Gougères, little puffs of cheesy choux pastry, are a classic French offering before a meal. (In France, you can buy them in a pastry shop and reheat them, but they are easier to make than your guests will know—and once you get the hang of choux, you can make your own éclairs or profiteroles as well!) They are best eaten warm and so present a bit of a challenge as to timing. Save them for dinners at which the first course won’t be served
hot. When I was growing up, we had them at home only when Mamie or someone else in the family could spare the half hour of preparation time before guests arrived. They always appeared when the occasion called for the popping of a cork: Gougéres are judged the perfect accompaniment to Champagne. We had dozens of variations in my family, and one aunt (my least favorite, actually) claimed to make the meanest gougères in town. One day, as a sometimes outspoken if not quite rebellious adolescent, I couldn’t help jumping into the fray as my mother and my aunts debated the matter. Georgia Gouda Gougéres, I declared, were the best! As no one had heard of Georgia, much less her gougéres, they had no answer to that.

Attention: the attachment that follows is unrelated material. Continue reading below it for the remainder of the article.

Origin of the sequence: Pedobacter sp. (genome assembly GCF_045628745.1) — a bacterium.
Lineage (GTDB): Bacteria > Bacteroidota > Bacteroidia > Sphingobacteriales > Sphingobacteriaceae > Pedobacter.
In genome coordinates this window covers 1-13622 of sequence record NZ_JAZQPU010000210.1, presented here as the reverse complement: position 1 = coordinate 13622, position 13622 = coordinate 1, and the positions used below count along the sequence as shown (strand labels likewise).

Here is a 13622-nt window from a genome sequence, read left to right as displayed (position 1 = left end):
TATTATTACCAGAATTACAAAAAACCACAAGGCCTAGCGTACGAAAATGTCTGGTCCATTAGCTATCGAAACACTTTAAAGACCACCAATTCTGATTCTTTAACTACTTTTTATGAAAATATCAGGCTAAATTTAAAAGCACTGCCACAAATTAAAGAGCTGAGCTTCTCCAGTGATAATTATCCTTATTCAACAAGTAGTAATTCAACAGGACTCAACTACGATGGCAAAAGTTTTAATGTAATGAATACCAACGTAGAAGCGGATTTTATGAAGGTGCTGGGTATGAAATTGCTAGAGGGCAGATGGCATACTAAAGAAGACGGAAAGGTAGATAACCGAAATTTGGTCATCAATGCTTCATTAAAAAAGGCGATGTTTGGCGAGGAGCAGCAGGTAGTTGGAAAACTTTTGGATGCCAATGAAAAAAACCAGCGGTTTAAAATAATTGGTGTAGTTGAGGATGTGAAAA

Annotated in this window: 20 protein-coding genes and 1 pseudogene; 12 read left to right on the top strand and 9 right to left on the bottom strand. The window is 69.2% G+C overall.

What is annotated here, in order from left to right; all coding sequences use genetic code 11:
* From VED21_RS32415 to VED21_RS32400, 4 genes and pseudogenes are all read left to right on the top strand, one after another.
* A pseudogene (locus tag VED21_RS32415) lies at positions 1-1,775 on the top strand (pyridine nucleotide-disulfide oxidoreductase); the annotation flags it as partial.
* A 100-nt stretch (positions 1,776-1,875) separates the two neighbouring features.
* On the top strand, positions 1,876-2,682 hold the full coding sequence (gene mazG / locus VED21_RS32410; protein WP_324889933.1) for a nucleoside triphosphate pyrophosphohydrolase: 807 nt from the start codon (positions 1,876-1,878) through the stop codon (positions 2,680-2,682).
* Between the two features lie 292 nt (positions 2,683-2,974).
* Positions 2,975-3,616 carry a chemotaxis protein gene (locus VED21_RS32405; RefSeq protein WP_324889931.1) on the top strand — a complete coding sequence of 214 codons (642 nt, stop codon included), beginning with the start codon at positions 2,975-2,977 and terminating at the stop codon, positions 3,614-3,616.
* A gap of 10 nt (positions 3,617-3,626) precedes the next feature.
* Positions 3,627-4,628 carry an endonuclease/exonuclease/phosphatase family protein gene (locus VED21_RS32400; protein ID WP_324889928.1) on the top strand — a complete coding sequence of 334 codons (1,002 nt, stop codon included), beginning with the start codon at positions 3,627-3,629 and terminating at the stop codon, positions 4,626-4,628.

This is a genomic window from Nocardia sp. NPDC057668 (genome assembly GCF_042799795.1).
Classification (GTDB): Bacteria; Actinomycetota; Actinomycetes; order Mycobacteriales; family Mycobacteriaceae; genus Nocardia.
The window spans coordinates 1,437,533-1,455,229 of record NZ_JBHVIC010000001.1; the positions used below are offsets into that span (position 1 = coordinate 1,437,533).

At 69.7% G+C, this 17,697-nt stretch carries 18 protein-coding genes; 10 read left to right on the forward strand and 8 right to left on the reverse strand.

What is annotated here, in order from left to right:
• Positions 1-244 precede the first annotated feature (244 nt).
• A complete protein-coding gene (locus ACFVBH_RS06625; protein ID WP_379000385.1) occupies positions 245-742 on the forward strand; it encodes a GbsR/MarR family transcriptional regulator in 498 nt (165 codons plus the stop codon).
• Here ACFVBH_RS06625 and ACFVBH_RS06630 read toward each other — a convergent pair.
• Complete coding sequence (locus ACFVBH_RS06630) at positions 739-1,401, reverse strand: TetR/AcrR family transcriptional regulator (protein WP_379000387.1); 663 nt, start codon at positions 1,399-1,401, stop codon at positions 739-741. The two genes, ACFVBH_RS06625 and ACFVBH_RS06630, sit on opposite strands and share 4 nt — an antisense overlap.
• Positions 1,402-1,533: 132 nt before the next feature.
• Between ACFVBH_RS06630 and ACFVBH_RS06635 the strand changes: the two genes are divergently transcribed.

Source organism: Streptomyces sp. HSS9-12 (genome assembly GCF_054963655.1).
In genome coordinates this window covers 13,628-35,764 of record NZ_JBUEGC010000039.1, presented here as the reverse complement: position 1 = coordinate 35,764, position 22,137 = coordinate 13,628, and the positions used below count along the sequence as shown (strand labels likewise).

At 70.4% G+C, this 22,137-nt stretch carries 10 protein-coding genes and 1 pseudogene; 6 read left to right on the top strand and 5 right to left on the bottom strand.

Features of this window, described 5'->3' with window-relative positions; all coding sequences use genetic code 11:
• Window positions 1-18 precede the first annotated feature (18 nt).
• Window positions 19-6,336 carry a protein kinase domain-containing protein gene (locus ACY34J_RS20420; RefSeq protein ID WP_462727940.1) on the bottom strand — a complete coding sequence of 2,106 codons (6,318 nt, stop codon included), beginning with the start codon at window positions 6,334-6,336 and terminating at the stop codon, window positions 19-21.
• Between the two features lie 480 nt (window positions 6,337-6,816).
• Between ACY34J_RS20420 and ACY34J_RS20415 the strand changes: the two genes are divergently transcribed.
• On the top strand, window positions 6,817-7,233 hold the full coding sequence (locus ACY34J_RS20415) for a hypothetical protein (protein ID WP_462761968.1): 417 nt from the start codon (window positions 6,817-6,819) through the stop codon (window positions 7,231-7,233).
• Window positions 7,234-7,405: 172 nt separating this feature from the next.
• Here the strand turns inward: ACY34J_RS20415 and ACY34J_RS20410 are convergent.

1 tablespoon olive oil
2 tablespoons minced shallots
7 tablespoons unsalted butter, cut into small pieces
1 teaspoon salt
1 cup plus 3 tablespoons flour
2 ounces Gouda (or half
Gouda, half Comté), diced
1⁄2 teaspoon cumin seeds
Yield: 8 servings
Preheat the oven to 375 degrees. Warm the oil in a frying pan. Add the shallots, and cook over low heat until golden. Let cool. Warm 2⁄3 cup water in a saucepan, and add the butter and salt. At the boiling point, add the flour all at once, and whisk it with the liquid until a compact, homogenous ball forms. Remove from the heat, and beat in the eggs, one at a time, until the dough is sticky and supple. Add the cooled shallots to dough. Gently incorporate the cheese and cumin seeds. Make small balls of dough with a heaping teaspoon, and place them 1 inch apart on a baking sheet covered with parchment paper. Bake in the preheated oven for 20 to 30 minutes, until the puffs are well puffed and golden. Serve lukewarm.